Air France plans to reduce its short-haul capacity by 15 percent in terms of available seat kilometres (ASKs) by the end of 2021.
The move is being taken as the carrier comes under growing pressure in Europe from budget rivals, while its domestic network has been strongly affected by competition from high-speed TGV trains.
In the first quarter of its financial year to 31 March 2019, Air France-KLM posted a group operating loss of €303m, compared with a loss of €118m during the same period a year ago.
“Over the past five years, Air France's domestic network has been strongly affected by competition from high-speed train routes, which have increased their capacity throughout the country, reduced journey times and developed a very competitive low-cost offer,” the airline said in a statement.
It added that on routes where high-speed trains connect Paris to the provinces in under two hours, Air France “has lost 90 per cent of its market share”.
The launch of four new high-speed routes in 2016 and 2017 is expected to attract 4.7 million additional passengers by 2020.
The carrier also stressed that the rapid growth of LCCs has affected its market share: “In recent years low-cost airlines have set up bases at major airports and have gained ground rapidly with aggressive pricing policies and often with the help of public authorities.”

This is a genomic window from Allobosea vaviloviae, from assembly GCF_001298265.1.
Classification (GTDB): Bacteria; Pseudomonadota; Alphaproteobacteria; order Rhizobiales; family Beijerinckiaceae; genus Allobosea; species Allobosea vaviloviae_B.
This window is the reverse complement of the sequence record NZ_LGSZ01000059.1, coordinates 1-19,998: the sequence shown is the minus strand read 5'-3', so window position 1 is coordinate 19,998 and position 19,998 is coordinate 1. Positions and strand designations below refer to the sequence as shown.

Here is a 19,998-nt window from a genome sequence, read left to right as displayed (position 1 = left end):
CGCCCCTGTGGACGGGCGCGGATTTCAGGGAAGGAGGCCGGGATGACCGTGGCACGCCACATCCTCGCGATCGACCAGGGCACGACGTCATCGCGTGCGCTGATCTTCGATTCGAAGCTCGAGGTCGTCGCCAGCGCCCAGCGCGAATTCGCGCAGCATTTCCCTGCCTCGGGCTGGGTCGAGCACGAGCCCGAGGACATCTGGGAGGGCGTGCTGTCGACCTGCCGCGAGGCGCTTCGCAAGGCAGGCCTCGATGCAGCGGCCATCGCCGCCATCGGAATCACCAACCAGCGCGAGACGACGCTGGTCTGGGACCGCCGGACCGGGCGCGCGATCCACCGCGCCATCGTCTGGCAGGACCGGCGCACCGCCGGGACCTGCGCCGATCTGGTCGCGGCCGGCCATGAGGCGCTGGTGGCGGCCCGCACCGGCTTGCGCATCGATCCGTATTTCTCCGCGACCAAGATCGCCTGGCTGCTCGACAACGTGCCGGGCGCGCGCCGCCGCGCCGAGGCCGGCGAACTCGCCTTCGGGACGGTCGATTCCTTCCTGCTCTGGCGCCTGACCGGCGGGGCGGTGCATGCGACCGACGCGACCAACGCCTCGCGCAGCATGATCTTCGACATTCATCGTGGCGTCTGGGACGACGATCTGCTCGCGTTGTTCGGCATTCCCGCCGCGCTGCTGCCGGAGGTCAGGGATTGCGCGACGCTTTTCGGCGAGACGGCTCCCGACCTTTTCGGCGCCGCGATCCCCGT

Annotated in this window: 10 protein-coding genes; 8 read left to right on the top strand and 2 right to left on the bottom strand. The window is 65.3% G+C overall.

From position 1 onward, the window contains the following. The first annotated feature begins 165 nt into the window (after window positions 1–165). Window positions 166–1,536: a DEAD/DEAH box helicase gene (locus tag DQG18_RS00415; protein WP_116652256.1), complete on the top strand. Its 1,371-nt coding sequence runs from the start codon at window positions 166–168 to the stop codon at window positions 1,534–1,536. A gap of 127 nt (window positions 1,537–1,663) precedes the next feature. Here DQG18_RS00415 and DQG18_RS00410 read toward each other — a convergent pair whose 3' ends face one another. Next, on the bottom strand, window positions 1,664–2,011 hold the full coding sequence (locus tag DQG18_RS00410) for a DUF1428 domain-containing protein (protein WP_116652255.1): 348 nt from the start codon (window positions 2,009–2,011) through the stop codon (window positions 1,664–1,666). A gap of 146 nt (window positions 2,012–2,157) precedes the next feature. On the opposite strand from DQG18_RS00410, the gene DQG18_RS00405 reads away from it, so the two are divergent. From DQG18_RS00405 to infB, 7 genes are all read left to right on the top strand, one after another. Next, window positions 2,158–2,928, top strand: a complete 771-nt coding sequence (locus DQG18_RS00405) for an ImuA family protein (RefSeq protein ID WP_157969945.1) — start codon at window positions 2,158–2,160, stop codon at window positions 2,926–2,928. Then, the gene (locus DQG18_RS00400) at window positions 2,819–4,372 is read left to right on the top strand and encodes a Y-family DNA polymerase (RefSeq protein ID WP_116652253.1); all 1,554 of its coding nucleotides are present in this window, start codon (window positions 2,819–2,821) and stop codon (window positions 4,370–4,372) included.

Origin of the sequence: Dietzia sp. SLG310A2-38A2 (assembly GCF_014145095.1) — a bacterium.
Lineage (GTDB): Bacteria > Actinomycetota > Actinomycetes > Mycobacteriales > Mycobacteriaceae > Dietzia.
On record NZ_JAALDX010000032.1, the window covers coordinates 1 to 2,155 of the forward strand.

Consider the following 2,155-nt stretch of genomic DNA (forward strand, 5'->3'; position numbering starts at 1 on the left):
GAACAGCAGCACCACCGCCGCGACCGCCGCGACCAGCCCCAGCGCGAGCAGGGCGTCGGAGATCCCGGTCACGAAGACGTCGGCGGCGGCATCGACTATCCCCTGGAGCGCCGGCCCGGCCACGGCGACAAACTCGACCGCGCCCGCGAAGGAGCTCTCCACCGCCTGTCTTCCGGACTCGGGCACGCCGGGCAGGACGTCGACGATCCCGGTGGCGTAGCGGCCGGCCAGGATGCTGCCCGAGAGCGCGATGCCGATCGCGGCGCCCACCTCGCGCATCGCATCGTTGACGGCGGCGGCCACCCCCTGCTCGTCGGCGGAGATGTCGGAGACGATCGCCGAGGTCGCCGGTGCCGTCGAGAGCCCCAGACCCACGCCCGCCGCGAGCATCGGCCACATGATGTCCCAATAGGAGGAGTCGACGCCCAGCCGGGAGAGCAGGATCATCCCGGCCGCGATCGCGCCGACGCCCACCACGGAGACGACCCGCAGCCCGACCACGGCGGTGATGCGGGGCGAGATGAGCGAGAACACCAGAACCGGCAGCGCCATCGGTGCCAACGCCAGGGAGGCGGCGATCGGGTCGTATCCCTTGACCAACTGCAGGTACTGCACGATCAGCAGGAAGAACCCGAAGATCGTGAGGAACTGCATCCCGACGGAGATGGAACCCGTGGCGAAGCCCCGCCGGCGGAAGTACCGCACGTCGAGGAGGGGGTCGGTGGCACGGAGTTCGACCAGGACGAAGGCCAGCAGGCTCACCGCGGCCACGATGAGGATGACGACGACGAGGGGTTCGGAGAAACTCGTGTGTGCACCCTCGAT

In addition to the capacity reduction Air France expects to cut 465 jobs, although the departures will be voluntary.
“The French domestic network is intricately linked to the history of Air France,” said Benjamin Smith, chief executive of Air France-KLM Group.
“It guarantees its regional base, and connects the French regions to the rest of the world by offering several thousand daily connection opportunities.
“In a highly competitive marketplace, we are all fully engaged in defending a domestic market that is vital for Air France and also more globally for the Air France-KLM Group.”
According to figures from OAG Schedules Analyser, Air France had a 50.5 percent capacity share of France’s domestic network in 2018, while low-cost subsidiary Hop! commanded an 18 percent share.
In the 2012 calendar year - the last before the launch of Hop! - Air France had a 76.6 percent capacity share.